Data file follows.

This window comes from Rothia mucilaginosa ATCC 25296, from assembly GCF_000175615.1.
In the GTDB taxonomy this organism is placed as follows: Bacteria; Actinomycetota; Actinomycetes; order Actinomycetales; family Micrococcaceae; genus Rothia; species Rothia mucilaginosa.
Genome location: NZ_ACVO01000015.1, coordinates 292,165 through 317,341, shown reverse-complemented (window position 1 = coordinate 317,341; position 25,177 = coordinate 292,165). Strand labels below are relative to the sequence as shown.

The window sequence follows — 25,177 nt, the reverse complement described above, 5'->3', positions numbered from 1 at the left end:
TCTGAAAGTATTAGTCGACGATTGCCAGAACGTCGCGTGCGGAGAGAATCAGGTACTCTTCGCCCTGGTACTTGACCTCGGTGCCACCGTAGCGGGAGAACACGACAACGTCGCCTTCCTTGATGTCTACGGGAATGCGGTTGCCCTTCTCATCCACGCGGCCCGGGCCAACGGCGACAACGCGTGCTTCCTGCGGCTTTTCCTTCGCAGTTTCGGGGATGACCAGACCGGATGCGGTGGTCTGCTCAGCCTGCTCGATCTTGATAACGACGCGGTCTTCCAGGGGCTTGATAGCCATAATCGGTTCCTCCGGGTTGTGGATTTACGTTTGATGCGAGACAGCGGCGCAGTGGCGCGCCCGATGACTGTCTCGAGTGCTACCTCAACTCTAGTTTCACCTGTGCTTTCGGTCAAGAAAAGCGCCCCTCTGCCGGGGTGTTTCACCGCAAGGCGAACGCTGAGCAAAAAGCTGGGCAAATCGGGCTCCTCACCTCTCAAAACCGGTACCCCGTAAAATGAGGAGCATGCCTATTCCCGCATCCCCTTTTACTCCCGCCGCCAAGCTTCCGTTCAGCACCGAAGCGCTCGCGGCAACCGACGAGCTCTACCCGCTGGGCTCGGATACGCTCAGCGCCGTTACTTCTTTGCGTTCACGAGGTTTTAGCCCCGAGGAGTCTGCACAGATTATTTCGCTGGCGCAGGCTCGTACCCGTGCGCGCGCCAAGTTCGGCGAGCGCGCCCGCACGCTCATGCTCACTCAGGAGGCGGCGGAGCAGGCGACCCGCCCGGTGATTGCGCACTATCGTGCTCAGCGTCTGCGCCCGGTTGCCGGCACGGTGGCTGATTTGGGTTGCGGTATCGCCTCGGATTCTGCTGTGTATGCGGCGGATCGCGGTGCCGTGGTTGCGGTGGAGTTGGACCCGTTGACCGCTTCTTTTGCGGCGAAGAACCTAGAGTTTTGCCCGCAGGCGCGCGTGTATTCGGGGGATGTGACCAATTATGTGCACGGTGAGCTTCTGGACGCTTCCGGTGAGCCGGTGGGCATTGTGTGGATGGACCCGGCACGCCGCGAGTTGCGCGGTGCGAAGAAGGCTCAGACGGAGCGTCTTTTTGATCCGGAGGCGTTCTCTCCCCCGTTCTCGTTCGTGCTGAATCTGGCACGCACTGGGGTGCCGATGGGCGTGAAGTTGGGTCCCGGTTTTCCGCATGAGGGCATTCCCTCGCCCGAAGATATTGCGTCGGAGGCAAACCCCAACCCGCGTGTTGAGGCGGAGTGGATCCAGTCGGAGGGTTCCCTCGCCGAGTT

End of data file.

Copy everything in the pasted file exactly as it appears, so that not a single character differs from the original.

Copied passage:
This window comes from Rothia mucilaginosa ATCC 25296, from assembly GCF_000175615.1.
In the GTDB taxonomy this organism is placed as follows: Bacteria; Actinomycetota; Actinomycetes; order Actinomycetales; family Micrococcaceae; genus Rothia; species Rothia mucilaginosa.
Genome location: NZ_ACVO01000015.1, coordinates 292,165 through 317,341, shown reverse-complemented (window position 1 = coordinate 317,341; position 25,177 = coordinate 292,165). Strand labels below are relative to the sequence as shown.

The window sequence follows — 25,177 nt, the reverse complement described above, 5'->3', positions numbered from 1 at the left end:
TCTGAAAGTATTAGTCGACGATTGCCAGAACGTCGCGTGCGGAGAGAATCAGGTACTCTTCGCCCTGGTACTTGACCTCGGTGCCACCGTAGCGGGAGAACACGACAACGTCGCCTTCCTTGATGTCTACGGGAATGCGGTTGCCCTTCTCATCCACGCGGCCCGGGCCAACGGCGACAACGCGTGCTTCCTGCGGCTTTTCCTTCGCAGTTTCGGGGATGACCAGACCGGATGCGGTGGTCTGCTCAGCCTGCTCGATCTTGATAACGACGCGGTCTTCCAGGGGCTTGATAGCCATAATCGGTTCCTCCGGGTTGTGGATTTACGTTTGATGCGAGACAGCGGCGCAGTGGCGCGCCCGATGACTGTCTCGAGTGCTACCTCAACTCTAGTTTCACCTGTGCTTTCGGTCAAGAAAAGCGCCCCTCTGCCGGGGTGTTTCACCGCAAGGCGAACGCTGAGCAAAAAGCTGGGCAAATCGGGCTCCTCACCTCTCAAAACCGGTACCCCGTAAAATGAGGAGCATGCCTATTCCCGCATCCCCTTTTACTCCCGCCGCCAAGCTTCCGTTCAGCACCGAAGCGCTCGCGGCAACCGACGAGCTCTACCCGCTGGGCTCGGATACGCTCAGCGCCGTTACTTCTTTGCGTTCACGAGGTTTTAGCCCCGAGGAGTCTGCACAGATTATTTCGCTGGCGCAGGCTCGTACCCGTGCGCGCGCCAAGTTCGGCGAGCGCGCCCGCACGCTCATGCTCACTCAGGAGGCGGCGGAGCAGGCGACCCGCCCGGTGATTGCGCACTATCGTGCTCAGCGTCTGCGCCCGGTTGCCGGCACGGTGGCTGATTTGGGTTGCGGTATCGCCTCGGATTCTGCTGTGTATGCGGCGGATCGCGGTGCCGTGGTTGCGGTGGAGTTGGACCCGTTGACCGCTTCTTTTGCGGCGAAGAACCTAGAGTTTTGCCCGCAGGCGCGCGTGTATTCGGGGGATGTGACCAATTATGTGCACGGTGAGCTTCTGGACGCTTCCGGTGAGCCGGTGGGCATTGTGTGGATGGACCCGGCACGCCGCGAGTTGCGCGGTGCGAAGAAGGCTCAGACGGAGCGTCTTTTTGATCCGGAGGCGTTCTCTCCCCCGTTCTCGTTCGTGCTGAATCTGGCACGCACTGGGGTGCCGATGGGCGTGAAGTTGGGTCCCGGTTTTCCGCATGAGGGCATTCCCTCGCCCGAAGATATTGCGTCGGAGGCAAACCCCAACCCGCGTGTTGAGGCGGAGTGGATCCAGTCGGAGGGTTCCCTCGCCGAGTT